Both Belfast and Dublin CG Co-ordinated at different intervals of this search.
A Dubliner had a lucky escape after being stranded on mudflats between Baldoyle and Sutton Point, on Dublin Bay last week.
The man had sunk waist-deep in mud on a low tide and was unable to free himself. Dublin Fire Brigade was tasked to the scene along with the Howth Coast Guard unit. The Youtube clip of the entire incident is below.
Rescue helicopter 116, which was already on the ramp at Dublin Airport in preparation for a training exercise, was also tasked at 16.18pm according to a report on the the SAR Ireland blogspot.
After obtaining permission to cross the 'Live' runway at Dublin airport, R116 was on scene within minutes and quickly identified the man who was described as wearing 'dark clothing'. He was quickly winched to safety and returned to Dublin Airport at 16.36pm, where he availed of crew facilities to clean himself down and arrange transport home.
More on Dublin Bay here
A new blog has been setup by fans of Irish SAR teams that has the latest SAR info and live audio streams of marine band comms. The latest rescue updates are available on the Twitter hashtag #ircg and the Blog site is irishsar.blogspot.com. Check it out HERE.
Scottish Coastguard rescue helicopter based in Stornoway has recorded its busiest ever year after clocking up in excess of 200 callouts in 2010.
It is the first time the rescue helicopter team has reached the milestone figure for missions in any one year, traditionally responding to an average of 136 callouts between January 1 and December 31. Since the introduction of the new technology S92 helicopters in 2007 however this has risen to an average of 190.
Leading search and rescue (SAR) service provider CHC Helicopter has operated the service for the Maritime and Coastguard Agency in the UK since 2007 from four bases at Stornoway, Sumburgh, Lee on Solent and Portland. Through its membership of the Soteria consortium, it has been identified as the preferred bidder on the UK SAR-H program, a 25-year contract to provide helicopter-based SAR services from 12 bases throughout the UK.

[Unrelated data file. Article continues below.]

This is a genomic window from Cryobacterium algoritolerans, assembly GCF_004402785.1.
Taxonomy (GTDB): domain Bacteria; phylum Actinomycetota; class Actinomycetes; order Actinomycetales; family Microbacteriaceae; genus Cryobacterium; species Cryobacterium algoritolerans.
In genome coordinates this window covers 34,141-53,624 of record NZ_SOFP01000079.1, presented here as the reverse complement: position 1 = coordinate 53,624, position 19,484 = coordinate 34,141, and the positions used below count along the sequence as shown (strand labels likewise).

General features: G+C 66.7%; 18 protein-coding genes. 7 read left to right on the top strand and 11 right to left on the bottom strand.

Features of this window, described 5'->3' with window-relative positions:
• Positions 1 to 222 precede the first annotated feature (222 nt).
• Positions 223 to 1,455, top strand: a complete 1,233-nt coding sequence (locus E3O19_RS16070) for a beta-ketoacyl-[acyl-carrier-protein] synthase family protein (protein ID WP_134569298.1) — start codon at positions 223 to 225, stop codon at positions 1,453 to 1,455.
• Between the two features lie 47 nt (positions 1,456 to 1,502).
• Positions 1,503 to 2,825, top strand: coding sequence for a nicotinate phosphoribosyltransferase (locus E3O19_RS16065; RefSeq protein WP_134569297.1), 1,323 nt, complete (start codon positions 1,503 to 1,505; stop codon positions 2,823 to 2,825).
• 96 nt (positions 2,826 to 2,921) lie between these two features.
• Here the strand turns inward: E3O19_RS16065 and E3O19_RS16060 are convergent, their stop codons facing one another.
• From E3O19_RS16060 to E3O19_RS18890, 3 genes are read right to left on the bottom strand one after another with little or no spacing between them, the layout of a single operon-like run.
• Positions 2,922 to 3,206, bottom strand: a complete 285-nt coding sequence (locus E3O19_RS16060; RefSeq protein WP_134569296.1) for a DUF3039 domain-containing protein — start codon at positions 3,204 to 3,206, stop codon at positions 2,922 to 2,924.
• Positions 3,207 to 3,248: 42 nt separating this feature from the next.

Ian McLuskie, UK SAR Business Unit Leader at CHC said: "The past three years have been the busiest we've ever had in terms of callouts and this is due to the capability of the S92 aircraft which are able to fly faster and further than those previously in use.
"This increased operating range and speed allows us to get to locations quicker, the overall result is a reduction in the time taken to rescue and get medical aid to those in need. This has allowed the unit to be called out to a greater number of jobs throughout the year, bringing the search and rescue service to a greater number of people and helping to save many more lives."
The Stornoway unit conducted its 200th mission on December 10th when rescue helicopter R100 was scrambled to evacuate a 57-year-old female who required urgent hospital treatment after experiencing breathing difficulties. The patient was transferred to Raigmore Hospital in Inverness.
Noel Donnelly (55), who is retiring after more than 30 years' service, worked as winchman and paramedic. He completed his last shift at the Sligo Coast Guard search and rescue base last week and retires officially this month.
Originally from Tyrone, Mr Donnelly began his career with the Air Corps, flying in Alouette and Puma helicopters. He left in 1984 to take a job as a diver with a civil engineering firm in Aberdeen, Scotland, and subsequently worked as an ambulance driver in Co Kildare. For more about this article please click here
Personal Locator Beacons, or PLBs, are portable radio transmitters, which aid the Search & Rescue (SAR) emergency services in the detection and location of persons in distress. These devices operate in a similar manner to Emergency Position Indicating Radio Beacon (EPIRBs) onboard vessels and Emergency Locator Transmitters (ELTs) onboard aircraft, but are unique in that they for personal use and are not registered to a particular vessel or aircraft.
ELTs and EPIRBs have been in operation for several years are proven technologies, which have resulted in many successful search and rescues missions since their inception. More recently technological advances have enabled the construction of light-weight, hand-portable distress transmitters and hence the relatively recent emergence of PLBs onto the market.
In order to maximise the effectiveness of PLB usage, each PLB should be registered so that owner details as well as location details can be communicated to the emergency services which in many cases assists in speeding up rescue operations.
PLB owners can now register their PLB in Ireland using ComReg's new web portal. For more information on how to register your PLB please go to www. Comreg.ie or contact [email protected] or phone 01 804 9600.